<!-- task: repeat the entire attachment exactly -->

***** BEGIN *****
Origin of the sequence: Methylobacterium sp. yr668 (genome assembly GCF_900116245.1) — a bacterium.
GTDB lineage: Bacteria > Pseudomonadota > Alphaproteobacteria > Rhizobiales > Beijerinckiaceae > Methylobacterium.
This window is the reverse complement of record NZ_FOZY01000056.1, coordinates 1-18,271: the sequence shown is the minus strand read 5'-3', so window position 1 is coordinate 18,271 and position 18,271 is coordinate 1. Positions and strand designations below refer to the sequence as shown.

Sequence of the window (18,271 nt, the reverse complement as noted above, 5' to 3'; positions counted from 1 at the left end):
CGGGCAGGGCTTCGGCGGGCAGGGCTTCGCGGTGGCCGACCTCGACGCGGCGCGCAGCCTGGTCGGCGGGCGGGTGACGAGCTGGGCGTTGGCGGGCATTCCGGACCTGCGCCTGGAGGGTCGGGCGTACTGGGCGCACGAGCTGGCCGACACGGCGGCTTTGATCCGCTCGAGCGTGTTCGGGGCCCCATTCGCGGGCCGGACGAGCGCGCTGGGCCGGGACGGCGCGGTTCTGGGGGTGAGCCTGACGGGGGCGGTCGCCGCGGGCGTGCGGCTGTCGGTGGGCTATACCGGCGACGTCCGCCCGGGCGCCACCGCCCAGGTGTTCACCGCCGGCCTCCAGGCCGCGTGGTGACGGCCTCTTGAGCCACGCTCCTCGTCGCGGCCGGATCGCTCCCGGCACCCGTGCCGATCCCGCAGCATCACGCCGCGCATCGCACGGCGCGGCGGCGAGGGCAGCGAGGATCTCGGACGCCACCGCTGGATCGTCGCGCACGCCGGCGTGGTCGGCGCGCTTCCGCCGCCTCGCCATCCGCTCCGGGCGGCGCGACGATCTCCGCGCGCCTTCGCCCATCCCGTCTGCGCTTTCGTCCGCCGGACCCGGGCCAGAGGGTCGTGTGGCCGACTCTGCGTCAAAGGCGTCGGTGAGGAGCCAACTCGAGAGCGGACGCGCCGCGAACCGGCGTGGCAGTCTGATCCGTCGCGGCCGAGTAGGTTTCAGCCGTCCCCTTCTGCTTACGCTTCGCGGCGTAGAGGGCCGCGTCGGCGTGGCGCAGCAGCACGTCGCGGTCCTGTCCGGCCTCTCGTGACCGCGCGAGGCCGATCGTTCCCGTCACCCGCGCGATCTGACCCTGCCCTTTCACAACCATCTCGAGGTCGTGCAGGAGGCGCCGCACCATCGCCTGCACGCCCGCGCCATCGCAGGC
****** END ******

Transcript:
Origin of the sequence: Methylobacterium sp. yr668 (genome assembly GCF_900116245.1) — a bacterium.
GTDB lineage: Bacteria > Pseudomonadota > Alphaproteobacteria > Rhizobiales > Beijerinckiaceae > Methylobacterium.
This window is the reverse complement of record NZ_FOZY01000056.1, coordinates 1-18,271: the sequence shown is the minus strand read 5'-3', so window position 1 is coordinate 18,271 and position 18,271 is coordinate 1. Positions and strand designations below refer to the sequence as shown.

Sequence of the window (18,271 nt, the reverse complement as noted above, 5' to 3'; positions counted from 1 at the left end):
CGGGCAGGGCTTCGGCGGGCAGGGCTTCGCGGTGGCCGACCTCGACGCGGCGCGCAGCCTGGTCGGCGGGCGGGTGACGAGCTGGGCGTTGGCGGGCATTCCGGACCTGCGCCTGGAGGGTCGGGCGTACTGGGCGCACGAGCTGGCCGACACGGCGGCTTTGATCCGCTCGAGCGTGTTCGGGGCCCCATTCGCGGGCCGGACGAGCGCGCTGGGCCGGGACGGCGCGGTTCTGGGGGTGAGCCTGACGGGGGCGGTCGCCGCGGGCGTGCGGCTGTCGGTGGGCTATACCGGCGACGTCCGCCCGGGCGCCACCGCCCAGGTGTTCACCGCCGGCCTCCAGGCCGCGTGGTGACGGCCTCTTGAGCCACGCTCCTCGTCGCGGCCGGATCGCTCCCGGCACCCGTGCCGATCCCGCAGCATCACGCCGCGCATCGCACGGCGCGGCGGCGAGGGCAGCGAGGATCTCGGACGCCACCGCTGGATCGTCGCGCACGCCGGCGTGGTCGGCGCGCTTCCGCCGCCTCGCCATCCGCTCCGGGCGGCGCGACGATCTCCGCGCGCCTTCGCCCATCCCGTCTGCGCTTTCGTCCGCCGGACCCGGGCCAGAGGGTCGTGTGGCCGACTCTGCGTCAAAGGCGTCGGTGAGGAGCCAACTCGAGAGCGGACGCGCCGCGAACCGGCGTGGCAGTCTGATCCGTCGCGGCCGAGTAGGTTTCAGCCGTCCCCTTCTGCTTACGCTTCGCGGCGTAGAGGGCCGCGTCGGCGTGGCGCAGCAGCACGTCGCGGTCCTGTCCGGCCTCTCGTGACCGCGCGAGGCCGATCGTTCCCGTCACCCGCGCGATCTGACCCTGCCCTTTCACAACCATCTCGAGGTCGTGCAGGAGGCGCCGCACCATCGCCTGCACGCCCGCGCCATCGCAGGC